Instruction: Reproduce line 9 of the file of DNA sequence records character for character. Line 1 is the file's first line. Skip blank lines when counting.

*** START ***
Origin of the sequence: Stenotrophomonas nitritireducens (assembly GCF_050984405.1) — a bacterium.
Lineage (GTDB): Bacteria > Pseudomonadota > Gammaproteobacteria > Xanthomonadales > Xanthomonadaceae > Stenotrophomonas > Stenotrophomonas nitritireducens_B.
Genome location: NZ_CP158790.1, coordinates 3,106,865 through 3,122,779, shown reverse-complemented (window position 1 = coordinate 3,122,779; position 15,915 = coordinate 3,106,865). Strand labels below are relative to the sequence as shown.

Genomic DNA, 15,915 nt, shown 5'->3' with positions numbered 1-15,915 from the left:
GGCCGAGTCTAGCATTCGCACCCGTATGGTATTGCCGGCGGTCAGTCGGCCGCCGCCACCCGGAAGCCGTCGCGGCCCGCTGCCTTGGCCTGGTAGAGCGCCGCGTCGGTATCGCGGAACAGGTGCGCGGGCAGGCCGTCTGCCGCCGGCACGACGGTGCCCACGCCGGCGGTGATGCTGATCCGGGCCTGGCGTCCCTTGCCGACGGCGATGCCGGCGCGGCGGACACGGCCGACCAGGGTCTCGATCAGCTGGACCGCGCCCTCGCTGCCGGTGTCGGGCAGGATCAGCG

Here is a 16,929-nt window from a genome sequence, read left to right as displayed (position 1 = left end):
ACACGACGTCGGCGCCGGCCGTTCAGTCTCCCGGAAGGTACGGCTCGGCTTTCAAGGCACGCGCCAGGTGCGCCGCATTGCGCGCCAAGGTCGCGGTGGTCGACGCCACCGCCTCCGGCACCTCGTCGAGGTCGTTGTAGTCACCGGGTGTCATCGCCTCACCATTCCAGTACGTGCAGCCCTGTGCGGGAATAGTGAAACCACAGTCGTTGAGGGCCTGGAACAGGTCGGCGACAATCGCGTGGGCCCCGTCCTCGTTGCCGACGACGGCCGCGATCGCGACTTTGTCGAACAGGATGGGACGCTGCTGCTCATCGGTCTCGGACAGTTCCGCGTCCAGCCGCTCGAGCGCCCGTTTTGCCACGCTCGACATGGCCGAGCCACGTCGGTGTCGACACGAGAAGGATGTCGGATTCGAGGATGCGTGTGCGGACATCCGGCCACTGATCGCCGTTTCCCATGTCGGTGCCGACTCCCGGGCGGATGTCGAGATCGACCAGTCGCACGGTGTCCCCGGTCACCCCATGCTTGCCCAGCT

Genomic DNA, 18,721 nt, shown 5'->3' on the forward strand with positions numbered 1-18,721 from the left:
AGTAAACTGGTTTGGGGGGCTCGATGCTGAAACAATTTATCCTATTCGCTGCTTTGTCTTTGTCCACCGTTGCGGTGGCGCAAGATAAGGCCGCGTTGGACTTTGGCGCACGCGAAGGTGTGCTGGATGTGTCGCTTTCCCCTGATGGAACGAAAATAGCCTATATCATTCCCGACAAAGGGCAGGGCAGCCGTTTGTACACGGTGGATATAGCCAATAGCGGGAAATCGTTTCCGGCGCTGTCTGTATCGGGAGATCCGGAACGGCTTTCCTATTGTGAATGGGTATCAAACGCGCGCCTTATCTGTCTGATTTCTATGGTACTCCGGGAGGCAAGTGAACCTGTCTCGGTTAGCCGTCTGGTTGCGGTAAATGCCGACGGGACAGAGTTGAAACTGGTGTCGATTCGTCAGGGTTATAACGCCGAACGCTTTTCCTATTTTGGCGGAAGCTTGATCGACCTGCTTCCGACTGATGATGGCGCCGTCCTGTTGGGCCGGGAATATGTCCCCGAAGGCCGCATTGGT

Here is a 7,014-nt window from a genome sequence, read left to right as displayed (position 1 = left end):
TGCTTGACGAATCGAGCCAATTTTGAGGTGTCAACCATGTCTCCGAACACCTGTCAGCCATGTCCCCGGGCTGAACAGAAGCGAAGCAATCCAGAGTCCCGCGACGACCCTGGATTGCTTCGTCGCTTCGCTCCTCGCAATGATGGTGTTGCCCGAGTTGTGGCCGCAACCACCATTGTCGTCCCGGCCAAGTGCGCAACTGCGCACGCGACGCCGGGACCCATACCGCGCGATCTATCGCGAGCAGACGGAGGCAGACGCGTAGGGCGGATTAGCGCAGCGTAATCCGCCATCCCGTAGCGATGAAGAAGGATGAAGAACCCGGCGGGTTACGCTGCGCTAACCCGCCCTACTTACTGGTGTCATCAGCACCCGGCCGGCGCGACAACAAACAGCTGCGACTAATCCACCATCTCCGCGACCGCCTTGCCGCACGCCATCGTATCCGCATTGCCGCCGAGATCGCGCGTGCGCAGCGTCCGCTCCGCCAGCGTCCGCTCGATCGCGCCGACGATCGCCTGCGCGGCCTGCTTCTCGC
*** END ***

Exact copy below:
AGTAAACTGGTTTGGGGGGCTCGATGCTGAAACAATTTATCCTATTCGCTGCTTTGTCTTTGTCCACCGTTGCGGTGGCGCAAGATAAGGCCGCGTTGGACTTTGGCGCACGCGAAGGTGTGCTGGATGTGTCGCTTTCCCCTGATGGAACGAAAATAGCCTATATCATTCCCGACAAAGGGCAGGGCAGCCGTTTGTACACGGTGGATATAGCCAATAGCGGGAAATCGTTTCCGGCGCTGTCTGTATCGGGAGATCCGGAACGGCTTTCCTATTGTGAATGGGTATCAAACGCGCGCCTTATCTGTCTGATTTCTATGGTACTCCGGGAGGCAAGTGAACCTGTCTCGGTTAGCCGTCTGGTTGCGGTAAATGCCGACGGGACAGAGTTGAAACTGGTGTCGATTCGTCAGGGTTATAACGCCGAACGCTTTTCCTATTTTGGCGGAAGCTTGATCGACCTGCTTCCGACTGATGATGGCGCCGTCCTGTTGGGCCGGGAATATGTCCCCGAAGGCCGCATTGGT